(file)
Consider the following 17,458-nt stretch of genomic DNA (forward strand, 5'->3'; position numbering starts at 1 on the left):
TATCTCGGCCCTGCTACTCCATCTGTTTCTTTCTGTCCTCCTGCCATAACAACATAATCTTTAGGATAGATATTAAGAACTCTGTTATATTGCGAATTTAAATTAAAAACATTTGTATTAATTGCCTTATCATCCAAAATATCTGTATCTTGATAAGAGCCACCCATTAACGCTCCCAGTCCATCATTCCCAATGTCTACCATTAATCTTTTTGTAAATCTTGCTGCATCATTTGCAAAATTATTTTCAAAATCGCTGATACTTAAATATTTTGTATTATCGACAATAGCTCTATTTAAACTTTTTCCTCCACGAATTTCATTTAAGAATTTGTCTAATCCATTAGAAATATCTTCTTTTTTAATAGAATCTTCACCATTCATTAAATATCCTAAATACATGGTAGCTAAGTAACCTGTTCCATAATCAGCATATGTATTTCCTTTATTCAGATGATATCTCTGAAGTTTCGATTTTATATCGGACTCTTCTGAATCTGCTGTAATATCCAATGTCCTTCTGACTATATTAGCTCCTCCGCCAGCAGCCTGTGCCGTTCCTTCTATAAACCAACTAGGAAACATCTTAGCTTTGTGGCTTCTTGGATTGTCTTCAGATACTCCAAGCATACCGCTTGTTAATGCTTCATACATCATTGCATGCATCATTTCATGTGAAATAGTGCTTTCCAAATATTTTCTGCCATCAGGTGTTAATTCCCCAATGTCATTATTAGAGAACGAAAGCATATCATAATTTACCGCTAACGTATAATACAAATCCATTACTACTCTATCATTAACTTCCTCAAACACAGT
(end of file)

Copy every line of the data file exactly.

Consider the following 17,458-nt stretch of genomic DNA (forward strand, 5'->3'; position numbering starts at 1 on the left):
TATCTCGGCCCTGCTACTCCATCTGTTTCTTTCTGTCCTCCTGCCATAACAACATAATCTTTAGGATAGATATTAAGAACTCTGTTATATTGCGAATTTAAATTAAAAACATTTGTATTAATTGCCTTATCATCCAAAATATCTGTATCTTGATAAGAGCCACCCATTAACGCTCCCAGTCCATCATTCCCAATGTCTACCATTAATCTTTTTGTAAATCTTGCTGCATCATTTGCAAAATTATTTTCAAAATCGCTGATACTTAAATATTTTGTATTATCGACAATAGCTCTATTTAAACTTTTTCCTCCACGAATTTCATTTAAGAATTTGTCTAATCCATTAGAAATATCTTCTTTTTTAATAGAATCTTCACCATTCATTAAATATCCTAAATACATGGTAGCTAAGTAACCTGTTCCATAATCAGCATATGTATTTCCTTTATTCAGATGATATCTCTGAAGTTTCGATTTTATATCGGACTCTTCTGAATCTGCTGTAATATCCAATGTCCTTCTGACTATATTAGCTCCTCCGCCAGCAGCCTGTGCCGTTCCTTCTATAAACCAACTAGGAAACATCTTAGCTTTGTGGCTTCTTGGATTGTCTTCAGATACTCCAAGCATACCGCTTGTTAATGCTTCATACATCATTGCATGCATCATTTCATGTGAAATAGTGCTTTCCAAATATTTTCTGCCATCAGGTGTTAATTCCCCAATGTCATTATTAGAGAACGAAAGCATATCATAATTTACCGCTAACGTATAATACAAATCCATTACTACTCTATCATTAACTTCCTCAAACACAGT